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CEC committee forwards salary hike proposal

Wayne Hoffman
The Idaho Statesman

A panel voted Thursday (Feb. 5) to give state employees $5 million more than Gov. Dirk Kempthorne recommended – but there´s a hitch: The state would have to collect at least $5 million more in taxes than expected. And, the additional money would be a one-time infusion of cash into state workers´ pay.

But January´s tax receipts, lawmakers revealed Thursday, missed their mark for a second month in a row, leaving a $20 million gap in the state´s fortunes.

The January shortfall would be added to the December disappointment of $7 million.

Kempthorne´s office isn´t commenting, but legislators who have seen the information are concerned. “It´s kind of scary,” House Speaker Bruce Newcomb said. “I hope it´s an anomaly, but that´s exactly what happened last year.”

Senate Finance Chairman Dean Cameron said the weaknesses were sales and income taxes.

At least this year, the gap won´t lead to a round of 11th hour budget cuts. Thanks to a federal government bailout, Kempthorne´s budget would leave $72 million in the state´s general fund when the fiscal year closes June 30 — $52 million if the tax gap sticks.

Exactly a year ago, the Kempthorne administration reported tax collections had fallen short by $16 million in January, creating a $19 million budget gap.

Kempthorne budget administrator Brad Foltman declined comment on the latest turn of events, or even to confirm the lawmakers´ reading of the tax receipt data. “As far as I´m concerned, it´s incomplete information,” Foltman said.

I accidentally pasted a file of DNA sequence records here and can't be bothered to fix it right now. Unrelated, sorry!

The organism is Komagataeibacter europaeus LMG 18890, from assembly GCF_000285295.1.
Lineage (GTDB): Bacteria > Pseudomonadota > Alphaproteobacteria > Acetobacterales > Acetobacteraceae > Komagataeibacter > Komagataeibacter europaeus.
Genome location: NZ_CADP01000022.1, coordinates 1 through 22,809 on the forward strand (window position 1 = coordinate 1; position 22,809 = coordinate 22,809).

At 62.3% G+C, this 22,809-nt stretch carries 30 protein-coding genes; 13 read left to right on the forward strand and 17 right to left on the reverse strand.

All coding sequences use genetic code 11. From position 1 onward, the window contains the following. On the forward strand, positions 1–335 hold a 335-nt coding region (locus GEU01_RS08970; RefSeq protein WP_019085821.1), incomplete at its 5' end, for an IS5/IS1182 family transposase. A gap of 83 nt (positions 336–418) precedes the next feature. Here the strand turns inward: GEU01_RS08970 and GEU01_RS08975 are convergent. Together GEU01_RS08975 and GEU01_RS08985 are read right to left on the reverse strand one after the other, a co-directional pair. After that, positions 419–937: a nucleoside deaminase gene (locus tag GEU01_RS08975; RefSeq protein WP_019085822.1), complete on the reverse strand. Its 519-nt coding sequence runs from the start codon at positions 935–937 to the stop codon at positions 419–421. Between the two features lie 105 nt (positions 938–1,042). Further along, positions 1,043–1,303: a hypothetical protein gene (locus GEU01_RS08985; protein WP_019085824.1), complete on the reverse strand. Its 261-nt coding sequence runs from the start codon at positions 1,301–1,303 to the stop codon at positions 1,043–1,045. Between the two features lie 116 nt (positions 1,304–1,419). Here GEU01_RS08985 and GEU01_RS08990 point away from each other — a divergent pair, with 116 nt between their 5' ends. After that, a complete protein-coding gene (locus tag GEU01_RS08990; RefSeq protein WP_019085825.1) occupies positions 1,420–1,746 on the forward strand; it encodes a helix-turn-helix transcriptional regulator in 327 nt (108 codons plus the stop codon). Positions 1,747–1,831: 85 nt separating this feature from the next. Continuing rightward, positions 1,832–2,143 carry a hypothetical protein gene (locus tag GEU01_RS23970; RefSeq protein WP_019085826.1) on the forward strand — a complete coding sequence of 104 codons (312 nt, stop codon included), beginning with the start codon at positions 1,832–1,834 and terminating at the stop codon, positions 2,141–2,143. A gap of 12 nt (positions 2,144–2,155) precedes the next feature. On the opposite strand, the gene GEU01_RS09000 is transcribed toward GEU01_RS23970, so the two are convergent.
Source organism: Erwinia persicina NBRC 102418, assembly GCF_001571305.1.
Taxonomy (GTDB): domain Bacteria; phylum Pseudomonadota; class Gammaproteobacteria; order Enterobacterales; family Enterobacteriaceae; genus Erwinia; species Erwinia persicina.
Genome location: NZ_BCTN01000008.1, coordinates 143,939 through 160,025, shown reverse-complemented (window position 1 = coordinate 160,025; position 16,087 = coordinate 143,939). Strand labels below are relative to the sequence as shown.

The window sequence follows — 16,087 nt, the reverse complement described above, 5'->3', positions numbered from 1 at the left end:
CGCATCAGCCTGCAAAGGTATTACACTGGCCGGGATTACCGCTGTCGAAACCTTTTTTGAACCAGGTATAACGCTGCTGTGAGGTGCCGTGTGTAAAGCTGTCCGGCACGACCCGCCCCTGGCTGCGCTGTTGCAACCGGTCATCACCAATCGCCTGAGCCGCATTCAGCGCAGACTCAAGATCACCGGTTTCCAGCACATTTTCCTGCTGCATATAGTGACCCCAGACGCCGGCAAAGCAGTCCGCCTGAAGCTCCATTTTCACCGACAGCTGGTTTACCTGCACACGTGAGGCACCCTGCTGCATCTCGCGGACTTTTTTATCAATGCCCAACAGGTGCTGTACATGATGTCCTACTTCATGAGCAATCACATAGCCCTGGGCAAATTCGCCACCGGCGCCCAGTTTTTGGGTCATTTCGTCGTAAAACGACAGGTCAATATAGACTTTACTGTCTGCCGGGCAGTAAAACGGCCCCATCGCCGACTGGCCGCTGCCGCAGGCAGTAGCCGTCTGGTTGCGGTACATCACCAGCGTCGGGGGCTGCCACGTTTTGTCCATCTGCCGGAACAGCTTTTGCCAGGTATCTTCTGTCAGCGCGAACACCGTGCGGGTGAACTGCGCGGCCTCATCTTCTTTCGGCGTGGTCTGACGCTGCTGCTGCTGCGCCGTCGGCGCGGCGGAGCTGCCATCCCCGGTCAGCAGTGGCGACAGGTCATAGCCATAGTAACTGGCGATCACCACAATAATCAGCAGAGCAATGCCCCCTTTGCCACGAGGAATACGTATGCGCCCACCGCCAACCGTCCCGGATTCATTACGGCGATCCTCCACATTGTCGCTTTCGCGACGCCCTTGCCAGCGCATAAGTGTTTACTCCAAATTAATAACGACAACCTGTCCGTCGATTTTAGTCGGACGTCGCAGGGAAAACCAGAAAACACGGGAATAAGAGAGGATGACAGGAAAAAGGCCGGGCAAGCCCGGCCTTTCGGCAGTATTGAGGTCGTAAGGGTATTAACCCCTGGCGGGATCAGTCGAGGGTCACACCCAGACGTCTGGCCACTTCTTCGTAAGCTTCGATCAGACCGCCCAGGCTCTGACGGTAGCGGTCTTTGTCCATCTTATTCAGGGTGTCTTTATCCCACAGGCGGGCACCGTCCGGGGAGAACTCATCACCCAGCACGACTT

But the governor did briefly discuss the shortfall in a meeting with legislative leaders late Thursday, and Senate Majority Leader Bart Davis said there was a sense that the tax collection information will have no effect on the setting of budgets. “Receipts are what they will be,” Davis said.

But if tax collections kick into high gear — April is the big month for that — state workers could split $15 million for merit pay increases.

That would put an end to a two-year pay drought that had been driven by a sour economy.

A joint House-Senate committee voted 16-4 in favor of the plan. The workers would see $10 million more money regardless – which is the 2 percent investment in salaries Kempthorne had recommended. The additional $5 million depends on the strength of tax collections.

“As employers, we need to do the best we can whenever we can” for state workers, said Boise GOP Rep. Kathie Garrett, who proposed the plan the Change in Employee Compensation Committee agreed to accept.

Boise GOP Sen. John Andreason tried to double the governor´s recommendation, with the additional $10 million being approved only if tax collections are robust.

Andreason called it “our chance to put our money where our heart is.” But his proposal failed on a 13-7 vote.

GOP Rep. Shirley McKague of Meridian objected to the more modest $15 million plan, saying lawmakers should keep in mind taxpayers “who have lost their very jobs with this downturn in the economy, and they certainly can´t receive raises.”

McKague, Nampa GOP Reps. Dolores Crow and Gary Bauer and Kuna GOP Sen. Jack Noble voted against the proposal.

Even though it could mean more money for state employees than what the governor had recommended, Andrew Hanhardt of the Service Employees International Union called the vote “disappointing.”

“It´s not enough,” he said. “It´s going to just get worse for state workers.”

Kempthorne Chief of Staff Brian Whitlock said the governor would likely be supportive of the plan because the additional money for raises is dependent on strong tax collections and is not automatic.